“Seeking asylum is by no means criminal”

Donnah Vuma speaks at the beginning of the 2017 Afri Famine Walk. Photo Derek Speirs

“I feel humbled and yet honoured to be here today.  I have found it a challenge to say a few words, I actually wanted to say no without giving this a thought, but remembered those that have walked this path before, the people that sacrificed their lives to seek relief for the masses of their village, they did not second guess themselves they took the challenge with swiftness, in the worst of weather and on empty stomachs with nothing but the will to survive.

Thank you to Action from Ireland (Afri) for finding a way of awakening the world at large, to spare time and resources to commemorate this event. In whatever part of the world we may be, we need to remember those that are treated with injustice and inequality for the sake of their political opinions, religion, race and gender. We also need to remember the thousands of families — including infants and the elderly fleeing war and violence in Syria who have to walk more than 1,400 miles to get to Serbia’s border with Hungary in hope of finding peace and a future. Above all, we need to remember those that sacrificed their lives fleeing on coffin ships or those who were condemned to workhouses during the great Irish Famine (An Gorta Mór).

People fleeing their homes, whether during the famine in Ireland or the war in Syria has brought to mind the words of poet Warson Shire “No one leaves home unless home is the mouth of a shark”. Indeed, amongst us are those that I am here to represent, they have travelled from countries afar to seek refuge among us. No one puts their children on a boat unless the water is safer than the land. I stand in deep solidarity and respect with those that have made such courageous journeys in the past, present and unfortunately in the future, in the hopes of finding safety.

Unfortunately, Ireland has delegated the questionable system of Direct Provision to take care of those seeking Asylum. Seeking asylum is by no means criminal, no one should be punished nor condemned for seeking asylum in another country, no one should serve what seems to be an unending sentence for a crime unknown to one. It is not acceptable to have safety yet live in constant fear and uncertainty of your future. It is painful to live a life in limbo, not to be able to prepare a meal for your children, to be denied the right to work to be able to provide even the bare necessities for your family… to have your dignity taken away and to be restricted from contributing positively to a society or community that has welcomed you and shown you love. Till this day, I pray for a better way, I can’t help but feel hopeless and heartbroken. In my heart, surrounded by masses of people, often in the same predicament, I feel all alone, I close my eyes and picture home. I can’t help but wonder and ask the questions: Is Direct Provision doing enough to address the needs of asylum seekers? Whom is the new International Protection Act intended to protect? Need this country of plenty witness yet another catastrophe? How many more people under Direct Provision should we see lose their sanity or spiral down into chronic illnesses before we say enough is enough?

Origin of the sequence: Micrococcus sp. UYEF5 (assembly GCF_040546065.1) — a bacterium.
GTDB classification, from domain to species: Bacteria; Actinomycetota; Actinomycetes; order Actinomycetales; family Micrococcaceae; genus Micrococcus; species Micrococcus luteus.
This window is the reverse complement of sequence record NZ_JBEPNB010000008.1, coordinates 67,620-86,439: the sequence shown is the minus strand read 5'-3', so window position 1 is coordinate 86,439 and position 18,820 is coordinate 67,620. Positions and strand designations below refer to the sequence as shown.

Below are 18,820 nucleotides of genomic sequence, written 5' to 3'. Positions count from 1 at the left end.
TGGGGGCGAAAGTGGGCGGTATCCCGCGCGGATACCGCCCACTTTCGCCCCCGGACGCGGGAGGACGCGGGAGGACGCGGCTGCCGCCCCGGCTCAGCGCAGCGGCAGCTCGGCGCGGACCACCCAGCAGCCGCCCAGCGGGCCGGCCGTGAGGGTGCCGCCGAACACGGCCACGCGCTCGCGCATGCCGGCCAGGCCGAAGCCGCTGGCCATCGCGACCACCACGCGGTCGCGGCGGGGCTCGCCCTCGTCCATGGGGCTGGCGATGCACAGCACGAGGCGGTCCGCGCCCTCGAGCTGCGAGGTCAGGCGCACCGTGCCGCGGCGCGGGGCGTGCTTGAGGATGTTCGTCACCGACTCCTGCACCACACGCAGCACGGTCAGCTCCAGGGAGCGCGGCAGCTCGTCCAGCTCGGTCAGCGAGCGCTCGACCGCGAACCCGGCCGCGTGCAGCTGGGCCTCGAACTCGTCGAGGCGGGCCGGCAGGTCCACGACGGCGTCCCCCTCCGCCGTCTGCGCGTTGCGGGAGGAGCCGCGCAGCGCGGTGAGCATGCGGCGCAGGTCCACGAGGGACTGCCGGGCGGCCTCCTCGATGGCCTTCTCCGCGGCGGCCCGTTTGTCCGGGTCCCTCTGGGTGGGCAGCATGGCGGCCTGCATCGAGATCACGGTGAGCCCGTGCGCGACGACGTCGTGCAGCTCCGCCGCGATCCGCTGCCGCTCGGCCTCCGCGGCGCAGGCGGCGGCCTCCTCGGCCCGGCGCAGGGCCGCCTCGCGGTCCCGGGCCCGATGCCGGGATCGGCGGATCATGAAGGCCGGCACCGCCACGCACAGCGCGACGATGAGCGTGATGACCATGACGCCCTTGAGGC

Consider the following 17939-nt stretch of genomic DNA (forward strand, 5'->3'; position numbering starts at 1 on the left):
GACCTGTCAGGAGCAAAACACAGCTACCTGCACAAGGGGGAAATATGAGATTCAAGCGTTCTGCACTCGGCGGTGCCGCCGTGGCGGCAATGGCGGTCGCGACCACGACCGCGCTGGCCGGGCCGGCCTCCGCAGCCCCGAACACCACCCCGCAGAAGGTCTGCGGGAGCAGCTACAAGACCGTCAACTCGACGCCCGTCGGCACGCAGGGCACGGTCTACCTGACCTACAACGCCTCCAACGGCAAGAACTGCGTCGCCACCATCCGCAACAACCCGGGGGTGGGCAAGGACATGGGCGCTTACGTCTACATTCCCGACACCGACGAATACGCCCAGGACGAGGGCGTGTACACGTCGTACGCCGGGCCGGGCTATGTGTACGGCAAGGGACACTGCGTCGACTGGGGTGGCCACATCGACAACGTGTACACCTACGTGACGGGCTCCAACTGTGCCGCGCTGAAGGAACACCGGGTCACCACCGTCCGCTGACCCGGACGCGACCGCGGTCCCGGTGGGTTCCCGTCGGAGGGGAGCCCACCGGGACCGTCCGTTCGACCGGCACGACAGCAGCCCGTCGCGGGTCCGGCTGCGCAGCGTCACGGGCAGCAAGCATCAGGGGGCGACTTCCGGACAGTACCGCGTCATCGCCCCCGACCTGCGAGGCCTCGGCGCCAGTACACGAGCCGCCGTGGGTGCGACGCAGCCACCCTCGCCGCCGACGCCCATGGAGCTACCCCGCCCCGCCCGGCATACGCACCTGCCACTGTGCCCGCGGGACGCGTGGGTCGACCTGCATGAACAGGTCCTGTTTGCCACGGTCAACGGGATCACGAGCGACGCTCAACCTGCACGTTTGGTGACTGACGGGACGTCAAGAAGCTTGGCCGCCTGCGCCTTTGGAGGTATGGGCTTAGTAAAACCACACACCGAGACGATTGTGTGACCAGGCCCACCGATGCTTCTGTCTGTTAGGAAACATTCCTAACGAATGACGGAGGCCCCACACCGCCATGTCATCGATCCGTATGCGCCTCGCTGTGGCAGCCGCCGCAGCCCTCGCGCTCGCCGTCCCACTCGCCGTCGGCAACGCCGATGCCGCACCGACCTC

I am proud and inspired to be an Afri Famine co-walker with you all today, let us all continue to carry the torch for the whole world to see. Margaret Mead once said, “Never doubt that a small group of thoughtful, committed citizens can change the world. Indeed, it’s the only thing that ever has.” This walk you are ready to embark on will someday change the world.

Last, but by no means least, I would like you to remember what H. E. Luccock said, “No one can whistle a symphony. It takes a whole Orchestra to play it”. It will take each one of us and each step we take to make this happen, to make the world see the need. Thank you Afri for making this day happen each year. I wish you strength and motivation as we walk this journey.”

~ Donnah Vuma (Speech given at the Afri Famine Walk, 20th May 2017, Mayo).

Donnah is originally from Zimbabwe but has been living in Ireland since 2014 in the direct provision system while awaiting a decision on her asylum application. 

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